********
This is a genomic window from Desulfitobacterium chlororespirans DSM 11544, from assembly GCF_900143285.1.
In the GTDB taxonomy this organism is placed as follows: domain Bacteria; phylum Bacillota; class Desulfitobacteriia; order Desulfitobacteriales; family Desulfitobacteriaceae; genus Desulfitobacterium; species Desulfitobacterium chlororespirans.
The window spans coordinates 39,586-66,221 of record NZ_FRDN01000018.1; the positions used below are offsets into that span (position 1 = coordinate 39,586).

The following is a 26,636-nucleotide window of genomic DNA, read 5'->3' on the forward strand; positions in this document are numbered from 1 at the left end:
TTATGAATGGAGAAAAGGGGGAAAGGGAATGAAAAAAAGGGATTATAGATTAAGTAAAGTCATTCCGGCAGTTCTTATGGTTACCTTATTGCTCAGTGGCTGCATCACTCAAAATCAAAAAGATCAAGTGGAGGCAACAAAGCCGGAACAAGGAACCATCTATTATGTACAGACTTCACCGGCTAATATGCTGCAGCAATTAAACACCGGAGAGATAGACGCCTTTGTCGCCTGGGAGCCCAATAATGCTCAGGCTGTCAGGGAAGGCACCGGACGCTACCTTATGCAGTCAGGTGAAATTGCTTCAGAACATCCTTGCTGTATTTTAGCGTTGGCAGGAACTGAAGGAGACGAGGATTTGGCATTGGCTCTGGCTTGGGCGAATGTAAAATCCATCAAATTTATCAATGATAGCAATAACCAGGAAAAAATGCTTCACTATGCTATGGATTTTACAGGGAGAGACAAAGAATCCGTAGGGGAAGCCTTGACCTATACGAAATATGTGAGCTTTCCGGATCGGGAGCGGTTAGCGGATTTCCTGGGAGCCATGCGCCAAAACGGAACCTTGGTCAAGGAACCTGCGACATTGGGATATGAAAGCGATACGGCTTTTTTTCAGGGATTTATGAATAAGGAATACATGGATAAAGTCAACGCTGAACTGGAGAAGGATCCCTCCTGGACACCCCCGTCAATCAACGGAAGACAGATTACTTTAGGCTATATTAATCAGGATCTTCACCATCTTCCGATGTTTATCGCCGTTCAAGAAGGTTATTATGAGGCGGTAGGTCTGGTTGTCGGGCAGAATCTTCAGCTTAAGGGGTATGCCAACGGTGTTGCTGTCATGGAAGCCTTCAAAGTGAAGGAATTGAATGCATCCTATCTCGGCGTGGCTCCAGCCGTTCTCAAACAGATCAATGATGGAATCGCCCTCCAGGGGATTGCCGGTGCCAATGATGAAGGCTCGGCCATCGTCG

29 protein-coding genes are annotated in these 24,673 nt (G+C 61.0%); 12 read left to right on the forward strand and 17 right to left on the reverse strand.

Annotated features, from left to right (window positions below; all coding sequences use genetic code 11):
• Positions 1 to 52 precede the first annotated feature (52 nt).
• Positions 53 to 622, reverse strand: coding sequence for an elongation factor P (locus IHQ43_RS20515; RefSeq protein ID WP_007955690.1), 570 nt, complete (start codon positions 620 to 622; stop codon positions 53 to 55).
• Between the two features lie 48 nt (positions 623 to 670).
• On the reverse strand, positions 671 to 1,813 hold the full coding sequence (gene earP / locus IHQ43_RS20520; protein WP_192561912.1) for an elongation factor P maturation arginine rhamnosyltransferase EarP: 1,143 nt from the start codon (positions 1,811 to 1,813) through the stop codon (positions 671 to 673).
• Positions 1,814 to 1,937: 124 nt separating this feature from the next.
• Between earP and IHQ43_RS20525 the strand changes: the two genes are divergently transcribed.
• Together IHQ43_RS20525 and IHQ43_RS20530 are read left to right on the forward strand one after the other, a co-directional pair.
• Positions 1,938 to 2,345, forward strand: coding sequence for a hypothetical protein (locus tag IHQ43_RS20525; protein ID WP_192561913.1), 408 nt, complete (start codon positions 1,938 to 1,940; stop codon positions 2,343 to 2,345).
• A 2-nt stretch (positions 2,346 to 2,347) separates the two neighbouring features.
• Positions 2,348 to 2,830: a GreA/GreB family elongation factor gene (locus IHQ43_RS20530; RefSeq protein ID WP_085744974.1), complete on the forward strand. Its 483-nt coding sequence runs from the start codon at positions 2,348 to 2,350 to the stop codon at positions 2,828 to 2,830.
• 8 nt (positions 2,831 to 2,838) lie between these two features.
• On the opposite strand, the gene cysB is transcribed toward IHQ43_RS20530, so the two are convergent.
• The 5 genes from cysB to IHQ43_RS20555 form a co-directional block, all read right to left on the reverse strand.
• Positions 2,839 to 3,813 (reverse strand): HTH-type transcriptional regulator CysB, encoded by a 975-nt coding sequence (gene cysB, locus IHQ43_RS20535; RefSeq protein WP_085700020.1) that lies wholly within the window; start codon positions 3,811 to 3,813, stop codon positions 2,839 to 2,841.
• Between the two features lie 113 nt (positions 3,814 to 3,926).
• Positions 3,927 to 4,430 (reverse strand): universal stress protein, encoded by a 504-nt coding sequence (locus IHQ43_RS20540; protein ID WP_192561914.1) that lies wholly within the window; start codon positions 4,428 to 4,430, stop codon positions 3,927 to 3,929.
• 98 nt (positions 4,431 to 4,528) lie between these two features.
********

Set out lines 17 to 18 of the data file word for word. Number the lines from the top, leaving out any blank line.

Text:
• Positions 2,348 to 2,830: a GreA/GreB family elongation factor gene (locus IHQ43_RS20530; RefSeq protein ID WP_085744974.1), complete on the forward strand. Its 483-nt coding sequence runs from the start codon at positions 2,348 to 2,350 to the stop codon at positions 2,828 to 2,830.
• 8 nt (positions 2,831 to 2,838) lie between these two features.